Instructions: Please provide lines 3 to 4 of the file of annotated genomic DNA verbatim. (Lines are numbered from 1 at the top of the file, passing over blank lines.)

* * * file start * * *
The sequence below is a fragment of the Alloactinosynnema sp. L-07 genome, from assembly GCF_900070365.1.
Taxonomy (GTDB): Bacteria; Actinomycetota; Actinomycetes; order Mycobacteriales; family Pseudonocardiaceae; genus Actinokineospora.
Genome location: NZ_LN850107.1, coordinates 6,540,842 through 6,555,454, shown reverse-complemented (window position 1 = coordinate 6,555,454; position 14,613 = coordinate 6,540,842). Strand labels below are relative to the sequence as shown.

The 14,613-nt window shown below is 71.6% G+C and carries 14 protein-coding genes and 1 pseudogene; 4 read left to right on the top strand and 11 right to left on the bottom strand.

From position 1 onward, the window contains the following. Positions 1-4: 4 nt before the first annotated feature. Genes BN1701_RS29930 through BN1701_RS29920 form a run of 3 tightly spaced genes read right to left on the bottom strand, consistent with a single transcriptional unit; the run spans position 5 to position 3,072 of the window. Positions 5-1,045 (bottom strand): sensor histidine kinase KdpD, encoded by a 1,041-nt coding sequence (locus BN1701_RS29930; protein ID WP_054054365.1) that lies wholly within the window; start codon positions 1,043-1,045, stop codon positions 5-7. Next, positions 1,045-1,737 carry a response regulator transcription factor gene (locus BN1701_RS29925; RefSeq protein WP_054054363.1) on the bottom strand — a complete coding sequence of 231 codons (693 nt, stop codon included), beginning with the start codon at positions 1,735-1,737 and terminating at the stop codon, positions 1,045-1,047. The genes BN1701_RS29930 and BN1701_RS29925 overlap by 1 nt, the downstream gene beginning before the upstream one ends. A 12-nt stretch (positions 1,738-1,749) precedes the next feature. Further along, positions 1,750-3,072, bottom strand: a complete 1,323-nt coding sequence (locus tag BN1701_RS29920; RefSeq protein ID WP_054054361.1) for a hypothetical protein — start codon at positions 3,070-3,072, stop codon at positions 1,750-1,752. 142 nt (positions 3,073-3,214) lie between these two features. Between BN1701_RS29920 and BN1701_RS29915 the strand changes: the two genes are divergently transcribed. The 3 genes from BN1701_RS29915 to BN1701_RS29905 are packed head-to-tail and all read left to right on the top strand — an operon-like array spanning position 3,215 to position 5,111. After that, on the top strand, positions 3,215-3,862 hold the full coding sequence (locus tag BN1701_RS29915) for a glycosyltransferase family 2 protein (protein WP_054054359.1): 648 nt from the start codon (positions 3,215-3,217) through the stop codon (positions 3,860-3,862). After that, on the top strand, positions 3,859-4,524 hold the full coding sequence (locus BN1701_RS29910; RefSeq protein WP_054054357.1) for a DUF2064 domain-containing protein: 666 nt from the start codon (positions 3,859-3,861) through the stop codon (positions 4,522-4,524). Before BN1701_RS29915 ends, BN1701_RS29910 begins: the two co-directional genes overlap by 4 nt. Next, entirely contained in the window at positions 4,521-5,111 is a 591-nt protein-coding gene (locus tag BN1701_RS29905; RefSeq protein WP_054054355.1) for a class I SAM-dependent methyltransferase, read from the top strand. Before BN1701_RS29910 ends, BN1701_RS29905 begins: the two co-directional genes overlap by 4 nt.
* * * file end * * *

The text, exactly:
Genome location: NZ_LN850107.1, coordinates 6,540,842 through 6,555,454, shown reverse-complemented (window position 1 = coordinate 6,555,454; position 14,613 = coordinate 6,540,842). Strand labels below are relative to the sequence as shown.

The 14,613-nt window shown below is 71.6% G+C and carries 14 protein-coding genes and 1 pseudogene; 4 read left to right on the top strand and 11 right to left on the bottom strand.